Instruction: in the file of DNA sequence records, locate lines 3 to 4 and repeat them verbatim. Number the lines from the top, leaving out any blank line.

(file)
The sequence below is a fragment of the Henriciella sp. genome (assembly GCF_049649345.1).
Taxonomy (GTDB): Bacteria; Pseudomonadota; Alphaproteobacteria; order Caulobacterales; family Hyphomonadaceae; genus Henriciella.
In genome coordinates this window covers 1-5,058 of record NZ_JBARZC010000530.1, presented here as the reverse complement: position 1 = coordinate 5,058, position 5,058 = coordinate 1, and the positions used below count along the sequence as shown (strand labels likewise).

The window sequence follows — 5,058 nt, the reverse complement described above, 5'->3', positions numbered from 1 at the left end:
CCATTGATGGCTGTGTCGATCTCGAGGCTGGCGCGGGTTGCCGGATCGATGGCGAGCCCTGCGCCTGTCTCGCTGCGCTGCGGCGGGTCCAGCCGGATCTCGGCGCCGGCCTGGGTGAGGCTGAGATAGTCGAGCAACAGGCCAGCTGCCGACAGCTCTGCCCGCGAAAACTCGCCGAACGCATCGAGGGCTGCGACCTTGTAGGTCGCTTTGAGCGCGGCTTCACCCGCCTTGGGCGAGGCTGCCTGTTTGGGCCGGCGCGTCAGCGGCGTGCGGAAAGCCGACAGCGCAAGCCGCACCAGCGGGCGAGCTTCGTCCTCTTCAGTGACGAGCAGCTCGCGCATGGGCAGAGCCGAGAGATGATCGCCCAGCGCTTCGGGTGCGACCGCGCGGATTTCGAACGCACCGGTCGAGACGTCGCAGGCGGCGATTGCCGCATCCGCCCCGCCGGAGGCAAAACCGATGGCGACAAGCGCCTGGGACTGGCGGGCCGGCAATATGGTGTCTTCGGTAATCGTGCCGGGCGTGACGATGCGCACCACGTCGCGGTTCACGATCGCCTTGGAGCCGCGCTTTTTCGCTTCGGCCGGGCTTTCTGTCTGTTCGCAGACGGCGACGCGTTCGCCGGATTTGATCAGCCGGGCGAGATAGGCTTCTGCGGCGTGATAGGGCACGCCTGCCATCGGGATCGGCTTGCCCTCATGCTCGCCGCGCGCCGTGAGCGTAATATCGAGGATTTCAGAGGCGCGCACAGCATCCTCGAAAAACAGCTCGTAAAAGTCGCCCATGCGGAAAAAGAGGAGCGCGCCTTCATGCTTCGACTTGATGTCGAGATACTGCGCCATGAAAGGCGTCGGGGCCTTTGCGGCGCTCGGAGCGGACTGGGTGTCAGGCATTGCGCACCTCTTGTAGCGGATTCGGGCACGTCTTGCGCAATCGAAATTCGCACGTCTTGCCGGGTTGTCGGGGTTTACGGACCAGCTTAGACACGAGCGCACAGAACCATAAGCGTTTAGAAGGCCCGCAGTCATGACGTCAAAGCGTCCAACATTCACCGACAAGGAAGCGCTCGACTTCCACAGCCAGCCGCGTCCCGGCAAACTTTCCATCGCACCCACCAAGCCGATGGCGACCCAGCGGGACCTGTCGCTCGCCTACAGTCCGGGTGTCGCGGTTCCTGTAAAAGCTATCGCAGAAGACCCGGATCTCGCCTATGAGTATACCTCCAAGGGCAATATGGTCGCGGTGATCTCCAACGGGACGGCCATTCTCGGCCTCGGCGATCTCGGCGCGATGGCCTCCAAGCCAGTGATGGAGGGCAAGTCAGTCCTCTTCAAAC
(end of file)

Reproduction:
In genome coordinates this window covers 1-5,058 of record NZ_JBARZC010000530.1, presented here as the reverse complement: position 1 = coordinate 5,058, position 5,058 = coordinate 1, and the positions used below count along the sequence as shown (strand labels likewise).

The window sequence follows — 5,058 nt, the reverse complement described above, 5'->3', positions numbered from 1 at the left end: